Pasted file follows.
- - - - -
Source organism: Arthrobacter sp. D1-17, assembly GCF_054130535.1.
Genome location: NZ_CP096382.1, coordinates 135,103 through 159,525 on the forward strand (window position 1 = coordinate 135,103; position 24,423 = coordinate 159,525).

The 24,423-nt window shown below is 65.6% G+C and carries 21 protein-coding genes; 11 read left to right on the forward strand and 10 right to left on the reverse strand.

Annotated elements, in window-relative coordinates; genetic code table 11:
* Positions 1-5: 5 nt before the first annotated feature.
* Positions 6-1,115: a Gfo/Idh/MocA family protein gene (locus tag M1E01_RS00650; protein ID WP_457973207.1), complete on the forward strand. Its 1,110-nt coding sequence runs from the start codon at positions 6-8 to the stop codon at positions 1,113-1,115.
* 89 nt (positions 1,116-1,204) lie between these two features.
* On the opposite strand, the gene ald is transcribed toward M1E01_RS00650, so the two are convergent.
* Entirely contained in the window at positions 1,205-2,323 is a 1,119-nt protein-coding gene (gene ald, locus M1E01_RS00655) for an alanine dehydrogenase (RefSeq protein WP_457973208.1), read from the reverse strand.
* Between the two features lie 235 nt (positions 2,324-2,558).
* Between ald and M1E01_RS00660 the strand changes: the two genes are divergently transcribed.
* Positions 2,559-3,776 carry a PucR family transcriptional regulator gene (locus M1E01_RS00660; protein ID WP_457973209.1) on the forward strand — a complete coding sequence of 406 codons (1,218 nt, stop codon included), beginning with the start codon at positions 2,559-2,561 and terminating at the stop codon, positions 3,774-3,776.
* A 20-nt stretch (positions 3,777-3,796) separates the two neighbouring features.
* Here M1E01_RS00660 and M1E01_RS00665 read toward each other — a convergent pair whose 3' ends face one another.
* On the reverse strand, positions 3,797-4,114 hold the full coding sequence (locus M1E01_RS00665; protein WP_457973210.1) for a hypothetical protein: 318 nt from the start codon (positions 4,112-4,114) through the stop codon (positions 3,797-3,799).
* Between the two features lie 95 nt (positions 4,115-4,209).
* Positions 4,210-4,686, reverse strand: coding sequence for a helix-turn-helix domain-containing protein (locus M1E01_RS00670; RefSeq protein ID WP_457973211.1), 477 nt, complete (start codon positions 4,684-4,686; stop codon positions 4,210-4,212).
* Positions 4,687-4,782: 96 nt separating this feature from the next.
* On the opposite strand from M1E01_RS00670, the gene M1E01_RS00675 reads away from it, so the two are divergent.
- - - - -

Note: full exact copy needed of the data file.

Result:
Source organism: Arthrobacter sp. D1-17, assembly GCF_054130535.1.
Genome location: NZ_CP096382.1, coordinates 135,103 through 159,525 on the forward strand (window position 1 = coordinate 135,103; position 24,423 = coordinate 159,525).

The 24,423-nt window shown below is 65.6% G+C and carries 21 protein-coding genes; 11 read left to right on the forward strand and 10 right to left on the reverse strand.

Annotated elements, in window-relative coordinates; genetic code table 11:
* Positions 1-5: 5 nt before the first annotated feature.
* Positions 6-1,115: a Gfo/Idh/MocA family protein gene (locus tag M1E01_RS00650; protein ID WP_457973207.1), complete on the forward strand. Its 1,110-nt coding sequence runs from the start codon at positions 6-8 to the stop codon at positions 1,113-1,115.
* 89 nt (positions 1,116-1,204) lie between these two features.
* On the opposite strand, the gene ald is transcribed toward M1E01_RS00650, so the two are convergent.
* Entirely contained in the window at positions 1,205-2,323 is a 1,119-nt protein-coding gene (gene ald, locus M1E01_RS00655) for an alanine dehydrogenase (RefSeq protein WP_457973208.1), read from the reverse strand.
* Between the two features lie 235 nt (positions 2,324-2,558).
* Between ald and M1E01_RS00660 the strand changes: the two genes are divergently transcribed.
* Positions 2,559-3,776 carry a PucR family transcriptional regulator gene (locus M1E01_RS00660; protein ID WP_457973209.1) on the forward strand — a complete coding sequence of 406 codons (1,218 nt, stop codon included), beginning with the start codon at positions 2,559-2,561 and terminating at the stop codon, positions 3,774-3,776.
* A 20-nt stretch (positions 3,777-3,796) separates the two neighbouring features.
* Here M1E01_RS00660 and M1E01_RS00665 read toward each other — a convergent pair whose 3' ends face one another.
* On the reverse strand, positions 3,797-4,114 hold the full coding sequence (locus M1E01_RS00665; protein WP_457973210.1) for a hypothetical protein: 318 nt from the start codon (positions 4,112-4,114) through the stop codon (positions 3,797-3,799).
* Between the two features lie 95 nt (positions 4,115-4,209).
* Positions 4,210-4,686, reverse strand: coding sequence for a helix-turn-helix domain-containing protein (locus M1E01_RS00670; RefSeq protein ID WP_457973211.1), 477 nt, complete (start codon positions 4,684-4,686; stop codon positions 4,210-4,212).
* Positions 4,687-4,782: 96 nt separating this feature from the next.
* On the opposite strand from M1E01_RS00670, the gene M1E01_RS00675 reads away from it, so the two are divergent.